It needs strong partners to make an airport smart

It needs strong partners to help airports identify pain points and prioritize implementation projects. The chief challenges for an airport’s digital transformation are

  • finding windows for technological innovation within operational business
  • stakeholders that are not set up to move at fast pace, like government organizations
  • creating a unified stakeholder environment that accommodates all
  • finding business models customized to the needs of high end and low budget carriers alike

The importance of not leaving people behind

It is easy to get smitten with the progress in smart technology and digital innovation. Yet, it is important to take responsibility for this technological evolution and conduct it in an environmentally compliant way, that does not overlook the people. With the shift to smart technology the nature of labor will undergo fundamental changes.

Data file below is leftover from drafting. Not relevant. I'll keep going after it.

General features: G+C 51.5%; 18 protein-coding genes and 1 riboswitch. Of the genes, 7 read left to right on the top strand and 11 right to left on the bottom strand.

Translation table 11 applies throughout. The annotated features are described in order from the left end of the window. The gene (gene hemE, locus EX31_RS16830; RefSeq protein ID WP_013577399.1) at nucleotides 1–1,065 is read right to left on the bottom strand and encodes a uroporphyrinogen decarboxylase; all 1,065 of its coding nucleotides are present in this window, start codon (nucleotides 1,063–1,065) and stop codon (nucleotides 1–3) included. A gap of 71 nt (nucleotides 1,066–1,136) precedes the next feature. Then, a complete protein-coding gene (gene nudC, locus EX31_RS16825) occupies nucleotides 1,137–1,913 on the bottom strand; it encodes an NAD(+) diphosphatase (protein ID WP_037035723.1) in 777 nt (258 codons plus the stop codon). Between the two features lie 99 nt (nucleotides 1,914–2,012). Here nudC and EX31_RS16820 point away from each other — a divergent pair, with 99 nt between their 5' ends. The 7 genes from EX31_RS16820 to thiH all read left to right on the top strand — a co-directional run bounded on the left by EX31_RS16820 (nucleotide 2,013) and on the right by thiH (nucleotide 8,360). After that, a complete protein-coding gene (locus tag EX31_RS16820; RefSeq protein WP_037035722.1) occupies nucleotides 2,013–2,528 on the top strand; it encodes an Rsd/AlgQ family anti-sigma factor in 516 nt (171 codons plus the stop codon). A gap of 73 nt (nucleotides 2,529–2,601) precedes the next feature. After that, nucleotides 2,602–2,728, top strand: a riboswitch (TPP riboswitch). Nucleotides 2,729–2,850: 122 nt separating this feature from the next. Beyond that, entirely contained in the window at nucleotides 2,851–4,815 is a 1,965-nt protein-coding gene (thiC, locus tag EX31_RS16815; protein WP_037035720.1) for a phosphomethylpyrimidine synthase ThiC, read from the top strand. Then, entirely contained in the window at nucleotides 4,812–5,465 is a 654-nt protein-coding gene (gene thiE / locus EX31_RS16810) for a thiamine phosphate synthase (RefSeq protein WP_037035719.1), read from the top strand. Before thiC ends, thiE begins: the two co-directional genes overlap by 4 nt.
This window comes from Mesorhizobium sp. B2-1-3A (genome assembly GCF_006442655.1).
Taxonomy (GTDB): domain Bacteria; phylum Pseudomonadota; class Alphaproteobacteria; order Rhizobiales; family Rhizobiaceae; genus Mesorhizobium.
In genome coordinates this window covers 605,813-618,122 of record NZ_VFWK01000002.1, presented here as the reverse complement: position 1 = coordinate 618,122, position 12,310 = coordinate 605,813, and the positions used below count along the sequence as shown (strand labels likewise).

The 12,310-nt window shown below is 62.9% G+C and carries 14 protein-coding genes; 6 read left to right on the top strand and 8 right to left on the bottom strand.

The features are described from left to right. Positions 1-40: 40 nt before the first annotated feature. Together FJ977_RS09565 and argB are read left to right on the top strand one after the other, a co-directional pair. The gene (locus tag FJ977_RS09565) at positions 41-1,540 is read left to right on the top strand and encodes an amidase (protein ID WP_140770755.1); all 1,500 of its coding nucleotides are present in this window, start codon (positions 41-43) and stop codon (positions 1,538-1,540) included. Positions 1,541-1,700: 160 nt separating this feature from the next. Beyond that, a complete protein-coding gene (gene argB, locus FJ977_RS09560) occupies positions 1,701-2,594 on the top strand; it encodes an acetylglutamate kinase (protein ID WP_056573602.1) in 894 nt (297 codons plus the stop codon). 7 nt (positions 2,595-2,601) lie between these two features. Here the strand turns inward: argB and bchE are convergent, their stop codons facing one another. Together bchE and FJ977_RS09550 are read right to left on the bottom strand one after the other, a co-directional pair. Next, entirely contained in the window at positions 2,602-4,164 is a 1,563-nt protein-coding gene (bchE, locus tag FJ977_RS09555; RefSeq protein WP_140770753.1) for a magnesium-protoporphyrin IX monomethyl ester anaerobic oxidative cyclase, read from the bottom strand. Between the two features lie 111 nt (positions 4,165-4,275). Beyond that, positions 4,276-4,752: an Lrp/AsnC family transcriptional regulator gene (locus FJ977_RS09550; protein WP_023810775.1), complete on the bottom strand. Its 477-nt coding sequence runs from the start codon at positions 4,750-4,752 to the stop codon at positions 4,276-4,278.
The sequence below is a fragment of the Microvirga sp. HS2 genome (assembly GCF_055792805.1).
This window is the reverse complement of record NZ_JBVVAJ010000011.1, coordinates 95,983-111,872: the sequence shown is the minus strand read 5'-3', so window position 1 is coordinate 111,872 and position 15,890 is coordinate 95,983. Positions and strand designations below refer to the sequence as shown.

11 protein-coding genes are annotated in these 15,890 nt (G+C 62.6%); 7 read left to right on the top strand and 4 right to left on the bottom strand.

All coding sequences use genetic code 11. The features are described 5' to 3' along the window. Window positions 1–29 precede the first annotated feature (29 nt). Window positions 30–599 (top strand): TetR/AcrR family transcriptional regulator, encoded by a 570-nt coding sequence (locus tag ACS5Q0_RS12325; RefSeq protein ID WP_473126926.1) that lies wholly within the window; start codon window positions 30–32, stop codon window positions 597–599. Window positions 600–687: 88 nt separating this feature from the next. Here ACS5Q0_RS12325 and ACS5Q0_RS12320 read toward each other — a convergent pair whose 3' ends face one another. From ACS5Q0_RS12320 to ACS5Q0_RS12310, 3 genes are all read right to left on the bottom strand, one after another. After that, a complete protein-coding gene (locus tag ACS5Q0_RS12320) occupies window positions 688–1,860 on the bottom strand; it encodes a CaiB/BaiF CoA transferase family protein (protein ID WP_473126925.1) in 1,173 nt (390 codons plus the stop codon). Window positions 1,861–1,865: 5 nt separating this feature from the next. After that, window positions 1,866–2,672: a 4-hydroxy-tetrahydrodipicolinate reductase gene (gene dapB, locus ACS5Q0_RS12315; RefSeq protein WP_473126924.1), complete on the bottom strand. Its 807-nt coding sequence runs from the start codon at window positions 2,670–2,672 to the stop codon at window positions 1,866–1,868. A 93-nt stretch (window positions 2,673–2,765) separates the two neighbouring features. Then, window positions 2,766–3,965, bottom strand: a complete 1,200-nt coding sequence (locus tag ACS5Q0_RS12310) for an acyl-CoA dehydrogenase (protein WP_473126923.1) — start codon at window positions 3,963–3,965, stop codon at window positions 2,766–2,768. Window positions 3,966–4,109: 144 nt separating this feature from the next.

If we do not invest in smart knowledge now, and install digital education programs for our workforce, the smart technology revolution will most likely backfire. We need to make a better effort at explaining this historical opportunity to the people, and engaging them in the digital transition. We have to ask the question what the future will look like for all of us, how we can integrate those who are far from being digital natives, and how we can promote an organic pace of technological innovation that equally serves and benefits all people.

My vision for the future airport